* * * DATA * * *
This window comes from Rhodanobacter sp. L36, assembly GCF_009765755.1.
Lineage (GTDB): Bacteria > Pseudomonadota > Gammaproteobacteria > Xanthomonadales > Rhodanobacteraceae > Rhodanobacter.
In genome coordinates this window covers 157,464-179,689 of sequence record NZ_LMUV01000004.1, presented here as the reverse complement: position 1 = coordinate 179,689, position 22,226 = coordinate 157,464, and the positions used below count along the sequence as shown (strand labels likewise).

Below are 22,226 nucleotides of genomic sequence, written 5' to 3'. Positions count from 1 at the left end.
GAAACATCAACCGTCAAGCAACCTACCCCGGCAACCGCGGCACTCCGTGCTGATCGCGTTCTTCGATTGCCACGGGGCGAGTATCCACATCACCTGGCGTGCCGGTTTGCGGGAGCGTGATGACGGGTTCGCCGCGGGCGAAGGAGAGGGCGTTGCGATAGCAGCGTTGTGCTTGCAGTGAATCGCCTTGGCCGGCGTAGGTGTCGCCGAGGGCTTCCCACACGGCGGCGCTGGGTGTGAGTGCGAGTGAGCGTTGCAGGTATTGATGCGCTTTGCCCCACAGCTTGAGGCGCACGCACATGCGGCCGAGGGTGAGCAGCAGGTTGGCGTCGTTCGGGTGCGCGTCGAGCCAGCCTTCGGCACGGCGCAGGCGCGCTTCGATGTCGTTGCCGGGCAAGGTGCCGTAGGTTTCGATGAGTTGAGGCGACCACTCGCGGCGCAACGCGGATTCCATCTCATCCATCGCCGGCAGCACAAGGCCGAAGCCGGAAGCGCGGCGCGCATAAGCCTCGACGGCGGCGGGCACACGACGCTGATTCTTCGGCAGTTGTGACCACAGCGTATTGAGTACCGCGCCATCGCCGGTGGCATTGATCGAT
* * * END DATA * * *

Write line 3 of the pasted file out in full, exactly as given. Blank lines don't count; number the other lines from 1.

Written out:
In genome coordinates this window covers 157,464-179,689 of sequence record NZ_LMUV01000004.1, presented here as the reverse complement: position 1 = coordinate 179,689, position 22,226 = coordinate 157,464, and the positions used below count along the sequence as shown (strand labels likewise).